Dutch maestro gives Russian soccer new hope

  • 2006-04-19
  • From wire reports

RUNNING THE GAME: Hiddink, who recently took over Russia's soccer team, has high aspirations for both his players and the nation.

RIGA - Guus Hiddink became the new coach of the Russian national soccer team after signing a two-year deal on April 14 worth up to $5 million per year, according to press reports. The 59-year-old Dutchman's contract lasts until Euro 2008 in Switzerland and Austria, although he has the option of extending his position to the 2010 World Cup.

Yuri Syomin resigned as coach in November after his team failed to qualify for the World Cup despite not losing a game under him.
Hiddink, who has just led PSV Eindhoven to a sixth Dutch title, also coaches Australia part-time and led them to their first World Cup tournament in 32 years.
He led the Netherlands to the semifinals of the 1998 World Cup in France, and in 2002 guided South Korea to the same stage. He has also coached Spanish sides Valencia, Real Madrid and Real Betis, as well as Turkey's Fenerbahce.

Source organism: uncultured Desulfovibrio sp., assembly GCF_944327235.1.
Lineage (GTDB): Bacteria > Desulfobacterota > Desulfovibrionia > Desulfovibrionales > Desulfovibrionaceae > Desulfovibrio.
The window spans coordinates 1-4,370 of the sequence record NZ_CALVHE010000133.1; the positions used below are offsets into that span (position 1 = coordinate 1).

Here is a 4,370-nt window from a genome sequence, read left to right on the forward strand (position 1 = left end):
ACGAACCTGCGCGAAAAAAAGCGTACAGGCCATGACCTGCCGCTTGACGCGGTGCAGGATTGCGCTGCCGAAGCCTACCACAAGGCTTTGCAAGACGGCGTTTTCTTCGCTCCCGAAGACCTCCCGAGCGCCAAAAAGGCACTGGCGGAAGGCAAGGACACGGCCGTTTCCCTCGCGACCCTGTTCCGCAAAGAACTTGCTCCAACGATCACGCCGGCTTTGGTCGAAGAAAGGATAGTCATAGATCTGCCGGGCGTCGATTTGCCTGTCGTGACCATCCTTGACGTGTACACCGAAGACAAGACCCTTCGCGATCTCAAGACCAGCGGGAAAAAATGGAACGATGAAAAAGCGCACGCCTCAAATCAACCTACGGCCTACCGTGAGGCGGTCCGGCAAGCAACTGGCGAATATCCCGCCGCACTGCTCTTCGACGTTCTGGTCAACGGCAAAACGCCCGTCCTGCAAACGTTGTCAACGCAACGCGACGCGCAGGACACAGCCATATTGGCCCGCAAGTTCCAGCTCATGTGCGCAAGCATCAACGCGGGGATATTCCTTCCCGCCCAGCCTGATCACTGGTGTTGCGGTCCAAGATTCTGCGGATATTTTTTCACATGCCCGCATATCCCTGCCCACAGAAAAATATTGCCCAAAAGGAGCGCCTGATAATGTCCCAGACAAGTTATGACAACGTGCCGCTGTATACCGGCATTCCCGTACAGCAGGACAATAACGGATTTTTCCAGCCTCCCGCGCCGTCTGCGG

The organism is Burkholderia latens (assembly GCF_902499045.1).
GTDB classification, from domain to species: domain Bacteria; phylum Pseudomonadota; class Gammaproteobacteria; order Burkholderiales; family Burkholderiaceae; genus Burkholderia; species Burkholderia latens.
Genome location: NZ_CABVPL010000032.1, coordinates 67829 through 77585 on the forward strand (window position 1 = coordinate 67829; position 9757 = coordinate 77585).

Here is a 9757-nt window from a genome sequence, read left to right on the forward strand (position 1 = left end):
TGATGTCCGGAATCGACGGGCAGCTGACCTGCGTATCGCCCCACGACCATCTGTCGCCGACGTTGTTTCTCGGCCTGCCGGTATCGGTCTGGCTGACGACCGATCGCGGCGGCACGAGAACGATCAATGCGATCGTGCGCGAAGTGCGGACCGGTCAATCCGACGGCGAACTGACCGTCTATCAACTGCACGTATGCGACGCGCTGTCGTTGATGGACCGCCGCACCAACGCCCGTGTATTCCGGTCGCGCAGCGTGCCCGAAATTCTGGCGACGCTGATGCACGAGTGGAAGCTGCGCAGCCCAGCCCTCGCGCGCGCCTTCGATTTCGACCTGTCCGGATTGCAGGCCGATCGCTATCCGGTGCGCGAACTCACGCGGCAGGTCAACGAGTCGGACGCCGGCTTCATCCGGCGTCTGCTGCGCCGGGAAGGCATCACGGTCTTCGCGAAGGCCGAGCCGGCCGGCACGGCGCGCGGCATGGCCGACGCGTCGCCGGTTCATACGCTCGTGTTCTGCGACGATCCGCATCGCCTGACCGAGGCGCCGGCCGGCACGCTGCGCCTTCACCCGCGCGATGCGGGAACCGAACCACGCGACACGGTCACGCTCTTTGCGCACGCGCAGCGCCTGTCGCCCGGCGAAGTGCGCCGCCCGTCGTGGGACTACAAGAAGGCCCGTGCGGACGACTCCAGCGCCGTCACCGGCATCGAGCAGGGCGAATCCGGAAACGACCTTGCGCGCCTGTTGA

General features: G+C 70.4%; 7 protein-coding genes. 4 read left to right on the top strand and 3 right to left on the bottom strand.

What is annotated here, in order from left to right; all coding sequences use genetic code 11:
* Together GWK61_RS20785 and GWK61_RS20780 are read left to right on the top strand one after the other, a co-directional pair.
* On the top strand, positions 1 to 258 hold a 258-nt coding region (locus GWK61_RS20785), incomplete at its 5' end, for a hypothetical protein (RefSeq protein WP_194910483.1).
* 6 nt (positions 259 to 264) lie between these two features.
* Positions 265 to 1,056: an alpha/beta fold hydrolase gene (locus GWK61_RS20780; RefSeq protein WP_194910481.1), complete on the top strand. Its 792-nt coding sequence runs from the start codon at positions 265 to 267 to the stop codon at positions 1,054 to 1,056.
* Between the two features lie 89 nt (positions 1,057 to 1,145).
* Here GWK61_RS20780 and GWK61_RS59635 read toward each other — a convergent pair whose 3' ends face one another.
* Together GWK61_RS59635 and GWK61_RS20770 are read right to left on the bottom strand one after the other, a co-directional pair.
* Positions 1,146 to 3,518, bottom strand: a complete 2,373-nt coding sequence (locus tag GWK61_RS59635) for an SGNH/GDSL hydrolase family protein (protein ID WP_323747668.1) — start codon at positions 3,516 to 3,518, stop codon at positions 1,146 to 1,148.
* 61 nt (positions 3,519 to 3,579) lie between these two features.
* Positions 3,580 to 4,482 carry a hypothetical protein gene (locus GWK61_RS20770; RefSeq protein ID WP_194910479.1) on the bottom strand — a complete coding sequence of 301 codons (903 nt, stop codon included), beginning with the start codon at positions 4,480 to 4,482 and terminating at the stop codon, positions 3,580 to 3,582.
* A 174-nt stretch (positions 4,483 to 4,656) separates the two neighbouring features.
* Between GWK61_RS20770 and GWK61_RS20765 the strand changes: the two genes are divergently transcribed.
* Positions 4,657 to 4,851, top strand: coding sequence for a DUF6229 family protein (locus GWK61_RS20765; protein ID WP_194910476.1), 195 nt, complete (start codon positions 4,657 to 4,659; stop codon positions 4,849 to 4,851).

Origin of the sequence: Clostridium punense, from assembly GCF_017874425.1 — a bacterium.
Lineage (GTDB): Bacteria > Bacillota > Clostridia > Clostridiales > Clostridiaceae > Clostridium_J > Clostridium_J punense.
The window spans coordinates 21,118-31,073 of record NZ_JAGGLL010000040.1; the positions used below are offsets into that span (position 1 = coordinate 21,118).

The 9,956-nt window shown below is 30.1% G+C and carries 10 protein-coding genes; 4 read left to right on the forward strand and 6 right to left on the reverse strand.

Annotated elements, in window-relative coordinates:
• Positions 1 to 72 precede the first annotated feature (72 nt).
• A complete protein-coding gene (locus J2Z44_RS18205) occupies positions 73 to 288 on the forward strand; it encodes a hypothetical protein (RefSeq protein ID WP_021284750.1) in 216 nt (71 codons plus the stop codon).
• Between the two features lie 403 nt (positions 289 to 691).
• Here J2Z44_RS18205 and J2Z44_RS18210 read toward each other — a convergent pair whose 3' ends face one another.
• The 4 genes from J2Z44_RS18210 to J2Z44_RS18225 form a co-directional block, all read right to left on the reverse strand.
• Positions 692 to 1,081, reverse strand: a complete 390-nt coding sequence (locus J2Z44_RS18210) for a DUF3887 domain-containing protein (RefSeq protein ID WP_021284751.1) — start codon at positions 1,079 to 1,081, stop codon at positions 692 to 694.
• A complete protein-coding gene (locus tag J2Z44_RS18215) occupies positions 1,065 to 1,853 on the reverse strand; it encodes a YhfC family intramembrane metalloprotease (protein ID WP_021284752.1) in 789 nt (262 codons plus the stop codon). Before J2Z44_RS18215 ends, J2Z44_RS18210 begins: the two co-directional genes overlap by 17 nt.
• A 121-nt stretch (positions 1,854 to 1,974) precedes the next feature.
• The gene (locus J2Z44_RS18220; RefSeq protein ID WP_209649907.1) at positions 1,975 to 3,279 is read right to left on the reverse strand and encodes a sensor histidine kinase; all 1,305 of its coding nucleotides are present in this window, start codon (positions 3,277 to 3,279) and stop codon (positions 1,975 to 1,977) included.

Hiddink, who was recently linked with the soon-to-be vacant England coach's job, will be the first foreigner to coach Russia.
"I am very proud that I can give my contribution to develop Russian soccer and make Russia a great soccer country again because the potential is enormous," he told reporters. "If I didn't believe in success, I wouldn't have come here. I am very ambitious to be successful with all the people here in Russia. They are on the edge of a new period."
Post-Soviet Russia has qualified for the finals of the World Cup or European championship four times but have never advanced past the group stages.

Chelsea and CSKA Moscow owner Roman Abramovich is helping the Russian Football Federation pay Hiddink's record salary, which also includes performance related bonuses.
The Russian FF president Vitaly Mutko said Hiddink's payment package was partly funded by Abramovich, who is financing an ambitious program designed to boost Russian soccer after having consistently under-achieved since the collapse of the Soviet Union.
"Guus is a very important person for Russian soccer. He will help us to unite around a common idea, and bring authority back to Russian soccer," Mutko said.
The RFF president also said that Hiddink would help develop Russia's under-21 soccer team.